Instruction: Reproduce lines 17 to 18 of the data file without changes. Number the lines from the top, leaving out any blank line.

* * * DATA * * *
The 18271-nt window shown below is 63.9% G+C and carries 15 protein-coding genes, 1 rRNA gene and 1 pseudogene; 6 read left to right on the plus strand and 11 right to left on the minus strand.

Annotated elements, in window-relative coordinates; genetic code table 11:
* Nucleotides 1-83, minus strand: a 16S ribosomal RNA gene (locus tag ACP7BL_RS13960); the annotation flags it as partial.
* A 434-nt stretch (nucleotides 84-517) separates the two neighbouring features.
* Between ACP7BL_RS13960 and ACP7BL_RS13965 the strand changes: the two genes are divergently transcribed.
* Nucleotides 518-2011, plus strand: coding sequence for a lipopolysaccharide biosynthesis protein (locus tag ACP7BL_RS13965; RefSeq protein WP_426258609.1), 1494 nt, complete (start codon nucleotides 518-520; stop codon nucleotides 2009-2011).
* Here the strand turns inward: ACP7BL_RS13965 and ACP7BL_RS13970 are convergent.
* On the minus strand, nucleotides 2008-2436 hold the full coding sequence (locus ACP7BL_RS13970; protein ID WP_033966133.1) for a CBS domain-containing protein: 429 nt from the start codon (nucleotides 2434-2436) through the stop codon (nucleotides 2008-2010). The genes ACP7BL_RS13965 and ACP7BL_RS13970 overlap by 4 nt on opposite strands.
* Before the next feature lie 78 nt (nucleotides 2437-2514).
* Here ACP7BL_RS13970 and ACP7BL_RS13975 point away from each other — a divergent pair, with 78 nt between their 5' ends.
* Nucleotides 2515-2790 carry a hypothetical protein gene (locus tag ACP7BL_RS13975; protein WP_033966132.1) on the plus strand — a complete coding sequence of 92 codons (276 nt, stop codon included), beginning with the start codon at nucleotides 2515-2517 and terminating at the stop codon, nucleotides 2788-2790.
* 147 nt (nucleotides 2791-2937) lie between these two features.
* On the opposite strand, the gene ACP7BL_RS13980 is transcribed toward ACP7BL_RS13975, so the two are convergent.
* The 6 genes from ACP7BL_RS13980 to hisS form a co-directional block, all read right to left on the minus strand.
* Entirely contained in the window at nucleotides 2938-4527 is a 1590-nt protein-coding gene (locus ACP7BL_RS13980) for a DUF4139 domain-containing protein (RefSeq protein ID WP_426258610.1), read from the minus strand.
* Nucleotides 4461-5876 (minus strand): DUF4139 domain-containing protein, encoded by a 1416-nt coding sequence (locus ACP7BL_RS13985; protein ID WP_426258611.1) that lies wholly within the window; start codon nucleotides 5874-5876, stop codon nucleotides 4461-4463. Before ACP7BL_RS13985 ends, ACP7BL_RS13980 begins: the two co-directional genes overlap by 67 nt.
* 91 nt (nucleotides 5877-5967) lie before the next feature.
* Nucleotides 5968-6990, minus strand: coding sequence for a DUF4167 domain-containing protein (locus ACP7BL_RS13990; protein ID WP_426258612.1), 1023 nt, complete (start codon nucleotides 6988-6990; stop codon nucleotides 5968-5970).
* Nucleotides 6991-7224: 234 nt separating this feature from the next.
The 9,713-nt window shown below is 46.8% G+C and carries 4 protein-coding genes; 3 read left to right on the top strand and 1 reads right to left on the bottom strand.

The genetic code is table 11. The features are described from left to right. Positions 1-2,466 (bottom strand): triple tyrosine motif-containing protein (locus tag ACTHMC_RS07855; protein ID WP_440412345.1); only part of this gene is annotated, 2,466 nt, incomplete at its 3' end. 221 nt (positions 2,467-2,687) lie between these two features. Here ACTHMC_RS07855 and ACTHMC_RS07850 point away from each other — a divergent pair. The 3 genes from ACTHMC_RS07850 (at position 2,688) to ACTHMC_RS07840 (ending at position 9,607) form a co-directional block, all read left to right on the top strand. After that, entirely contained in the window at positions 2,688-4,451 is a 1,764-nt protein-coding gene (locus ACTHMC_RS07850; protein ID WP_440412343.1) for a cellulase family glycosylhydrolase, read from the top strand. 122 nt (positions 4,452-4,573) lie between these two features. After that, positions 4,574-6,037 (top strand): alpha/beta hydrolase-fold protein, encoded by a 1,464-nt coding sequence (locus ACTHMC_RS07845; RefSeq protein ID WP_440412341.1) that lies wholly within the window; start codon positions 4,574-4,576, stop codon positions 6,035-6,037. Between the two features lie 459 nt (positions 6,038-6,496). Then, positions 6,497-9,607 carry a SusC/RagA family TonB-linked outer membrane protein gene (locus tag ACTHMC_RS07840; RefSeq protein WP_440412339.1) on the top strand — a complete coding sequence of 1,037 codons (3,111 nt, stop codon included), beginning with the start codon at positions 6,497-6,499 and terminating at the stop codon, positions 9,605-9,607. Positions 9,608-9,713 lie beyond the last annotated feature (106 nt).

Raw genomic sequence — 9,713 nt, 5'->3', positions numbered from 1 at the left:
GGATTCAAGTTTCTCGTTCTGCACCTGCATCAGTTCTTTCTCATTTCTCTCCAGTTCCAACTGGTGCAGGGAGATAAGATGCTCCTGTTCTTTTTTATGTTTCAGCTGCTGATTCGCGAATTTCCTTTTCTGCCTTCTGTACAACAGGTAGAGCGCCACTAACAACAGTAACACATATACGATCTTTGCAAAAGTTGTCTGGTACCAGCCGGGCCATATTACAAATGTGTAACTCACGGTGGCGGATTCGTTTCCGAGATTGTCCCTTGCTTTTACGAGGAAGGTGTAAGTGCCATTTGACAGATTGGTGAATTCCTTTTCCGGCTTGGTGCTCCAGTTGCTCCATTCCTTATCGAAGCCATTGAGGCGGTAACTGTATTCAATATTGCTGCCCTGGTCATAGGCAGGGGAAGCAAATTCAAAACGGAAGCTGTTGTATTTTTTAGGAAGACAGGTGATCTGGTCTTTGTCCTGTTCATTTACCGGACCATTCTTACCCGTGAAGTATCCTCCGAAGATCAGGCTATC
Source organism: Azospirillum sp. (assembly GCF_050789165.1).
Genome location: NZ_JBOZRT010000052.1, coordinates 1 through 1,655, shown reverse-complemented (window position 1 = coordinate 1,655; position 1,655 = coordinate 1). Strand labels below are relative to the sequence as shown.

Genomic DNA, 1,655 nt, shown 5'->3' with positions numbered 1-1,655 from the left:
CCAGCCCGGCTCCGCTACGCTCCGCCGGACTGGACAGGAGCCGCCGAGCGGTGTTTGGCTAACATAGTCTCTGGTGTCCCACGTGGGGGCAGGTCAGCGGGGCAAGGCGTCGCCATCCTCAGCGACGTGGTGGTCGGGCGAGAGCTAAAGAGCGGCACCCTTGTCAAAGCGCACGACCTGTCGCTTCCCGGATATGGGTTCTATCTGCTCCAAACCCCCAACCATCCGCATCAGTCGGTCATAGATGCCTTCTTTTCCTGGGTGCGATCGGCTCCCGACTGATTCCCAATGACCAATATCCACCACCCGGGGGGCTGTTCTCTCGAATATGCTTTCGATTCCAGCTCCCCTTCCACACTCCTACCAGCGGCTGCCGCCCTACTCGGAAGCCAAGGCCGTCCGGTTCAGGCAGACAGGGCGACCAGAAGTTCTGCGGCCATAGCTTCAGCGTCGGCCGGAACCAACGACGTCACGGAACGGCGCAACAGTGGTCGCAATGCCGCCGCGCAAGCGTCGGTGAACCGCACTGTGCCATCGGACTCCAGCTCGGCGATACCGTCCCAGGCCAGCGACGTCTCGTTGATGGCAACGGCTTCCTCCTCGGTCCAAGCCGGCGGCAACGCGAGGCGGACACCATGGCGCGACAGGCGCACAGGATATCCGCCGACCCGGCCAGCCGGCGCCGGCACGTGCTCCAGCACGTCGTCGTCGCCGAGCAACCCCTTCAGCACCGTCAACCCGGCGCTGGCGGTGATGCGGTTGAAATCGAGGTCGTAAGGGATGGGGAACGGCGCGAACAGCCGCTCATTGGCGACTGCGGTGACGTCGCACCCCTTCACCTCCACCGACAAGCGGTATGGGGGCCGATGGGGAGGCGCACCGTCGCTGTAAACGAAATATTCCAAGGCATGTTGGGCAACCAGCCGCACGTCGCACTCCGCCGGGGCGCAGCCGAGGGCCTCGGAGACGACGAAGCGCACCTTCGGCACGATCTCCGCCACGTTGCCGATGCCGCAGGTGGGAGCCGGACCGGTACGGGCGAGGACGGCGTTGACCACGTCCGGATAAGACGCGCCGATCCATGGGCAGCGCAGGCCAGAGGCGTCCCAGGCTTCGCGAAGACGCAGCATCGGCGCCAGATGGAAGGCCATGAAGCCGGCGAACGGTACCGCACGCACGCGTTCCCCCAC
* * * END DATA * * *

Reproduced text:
* 91 nt (nucleotides 5877-5967) lie before the next feature.
* Nucleotides 5968-6990, minus strand: coding sequence for a DUF4167 domain-containing protein (locus ACP7BL_RS13990; protein ID WP_426258612.1), 1023 nt, complete (start codon nucleotides 6988-6990; stop codon nucleotides 5968-5970).